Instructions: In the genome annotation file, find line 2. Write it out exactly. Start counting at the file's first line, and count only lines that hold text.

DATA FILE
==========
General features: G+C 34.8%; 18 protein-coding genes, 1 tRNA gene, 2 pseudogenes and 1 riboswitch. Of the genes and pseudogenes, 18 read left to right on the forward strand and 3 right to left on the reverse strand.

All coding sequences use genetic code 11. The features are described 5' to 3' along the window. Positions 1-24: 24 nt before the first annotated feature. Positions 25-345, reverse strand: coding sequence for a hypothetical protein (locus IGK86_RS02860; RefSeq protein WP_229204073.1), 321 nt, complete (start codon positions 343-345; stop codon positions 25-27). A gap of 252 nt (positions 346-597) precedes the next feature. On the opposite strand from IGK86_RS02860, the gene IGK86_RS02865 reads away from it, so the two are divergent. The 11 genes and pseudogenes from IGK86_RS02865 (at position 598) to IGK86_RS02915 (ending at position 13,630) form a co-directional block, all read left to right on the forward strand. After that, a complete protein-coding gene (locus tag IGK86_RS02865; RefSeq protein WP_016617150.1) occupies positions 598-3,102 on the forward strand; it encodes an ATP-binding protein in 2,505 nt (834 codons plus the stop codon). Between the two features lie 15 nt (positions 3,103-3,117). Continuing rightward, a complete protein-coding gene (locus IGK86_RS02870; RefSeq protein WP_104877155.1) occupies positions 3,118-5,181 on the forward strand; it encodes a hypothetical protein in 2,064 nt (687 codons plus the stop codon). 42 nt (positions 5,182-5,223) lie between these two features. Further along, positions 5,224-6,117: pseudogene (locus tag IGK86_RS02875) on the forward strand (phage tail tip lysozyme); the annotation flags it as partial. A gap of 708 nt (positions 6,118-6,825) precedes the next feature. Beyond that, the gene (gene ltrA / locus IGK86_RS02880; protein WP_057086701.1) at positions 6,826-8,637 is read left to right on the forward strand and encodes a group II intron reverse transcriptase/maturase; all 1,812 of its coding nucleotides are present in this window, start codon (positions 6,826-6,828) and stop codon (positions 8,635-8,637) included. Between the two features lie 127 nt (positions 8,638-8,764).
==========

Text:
All coding sequences use genetic code 11. The features are described 5' to 3' along the window. Positions 1-24: 24 nt before the first annotated feature. Positions 25-345, reverse strand: coding sequence for a hypothetical protein (locus IGK86_RS02860; RefSeq protein WP_229204073.1), 321 nt, complete (start codon positions 343-345; stop codon positions 25-27). A gap of 252 nt (positions 346-597) precedes the next feature. On the opposite strand from IGK86_RS02860, the gene IGK86_RS02865 reads away from it, so the two are divergent. The 11 genes and pseudogenes from IGK86_RS02865 (at position 598) to IGK86_RS02915 (ending at position 13,630) form a co-directional block, all read left to right on the forward strand. After that, a complete protein-coding gene (locus tag IGK86_RS02865; RefSeq protein WP_016617150.1) occupies positions 598-3,102 on the forward strand; it encodes an ATP-binding protein in 2,505 nt (834 codons plus the stop codon). Between the two features lie 15 nt (positions 3,103-3,117). Continuing rightward, a complete protein-coding gene (locus IGK86_RS02870; RefSeq protein WP_104877155.1) occupies positions 3,118-5,181 on the forward strand; it encodes a hypothetical protein in 2,064 nt (687 codons plus the stop codon). 42 nt (positions 5,182-5,223) lie between these two features. Further along, positions 5,224-6,117: pseudogene (locus tag IGK86_RS02875) on the forward strand (phage tail tip lysozyme); the annotation flags it as partial. A gap of 708 nt (positions 6,118-6,825) precedes the next feature. Beyond that, the gene (gene ltrA / locus IGK86_RS02880; protein WP_057086701.1) at positions 6,826-8,637 is read left to right on the forward strand and encodes a group II intron reverse transcriptase/maturase; all 1,812 of its coding nucleotides are present in this window, start codon (positions 6,826-6,828) and stop codon (positions 8,635-8,637) included. Between the two features lie 127 nt (positions 8,638-8,764).